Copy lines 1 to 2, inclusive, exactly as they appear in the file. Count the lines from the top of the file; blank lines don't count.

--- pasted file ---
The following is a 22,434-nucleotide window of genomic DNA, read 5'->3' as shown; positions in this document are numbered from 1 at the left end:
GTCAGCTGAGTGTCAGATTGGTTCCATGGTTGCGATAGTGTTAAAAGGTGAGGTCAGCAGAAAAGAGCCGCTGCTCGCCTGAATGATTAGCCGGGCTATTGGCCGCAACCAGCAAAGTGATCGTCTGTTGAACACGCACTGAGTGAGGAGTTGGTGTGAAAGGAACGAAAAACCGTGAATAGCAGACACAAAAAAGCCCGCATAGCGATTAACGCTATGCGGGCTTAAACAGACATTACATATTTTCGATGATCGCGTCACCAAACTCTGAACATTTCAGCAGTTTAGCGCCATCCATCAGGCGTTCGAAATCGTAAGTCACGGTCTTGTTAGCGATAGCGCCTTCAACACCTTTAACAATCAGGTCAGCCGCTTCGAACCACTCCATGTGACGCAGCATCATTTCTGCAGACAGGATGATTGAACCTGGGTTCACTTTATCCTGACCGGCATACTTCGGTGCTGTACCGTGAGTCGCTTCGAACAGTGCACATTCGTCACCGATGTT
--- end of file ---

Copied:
The following is a 22,434-nucleotide window of genomic DNA, read 5'->3' as shown; positions in this document are numbered from 1 at the left end:
GTCAGCTGAGTGTCAGATTGGTTCCATGGTTGCGATAGTGTTAAAAGGTGAGGTCAGCAGAAAAGAGCCGCTGCTCGCCTGAATGATTAGCCGGGCTATTGGCCGCAACCAGCAAAGTGATCGTCTGTTGAACACGCACTGAGTGAGGAGTTGGTGTGAAAGGAACGAAAAACCGTGAATAGCAGACACAAAAAAGCCCGCATAGCGATTAACGCTATGCGGGCTTAAACAGACATTACATATTTTCGATGATCGCGTCACCAAACTCTGAACATTTCAGCAGTTTAGCGCCATCCATCAGGCGTTCGAAATCGTAAGTCACGGTCTTGTTAGCGATAGCGCCTTCAACACCTTTAACAATCAGGTCAGCCGCTTCGAACCACTCCATGTGACGCAGCATCATTTCTGCAGACAGGATGATTGAACCTGGGTTCACTTTATCCTGACCGGCATACTTCGGTGCTGTACCGTGAGTCGCTTCGAACAGTGCACATTCGTCACCGATGTT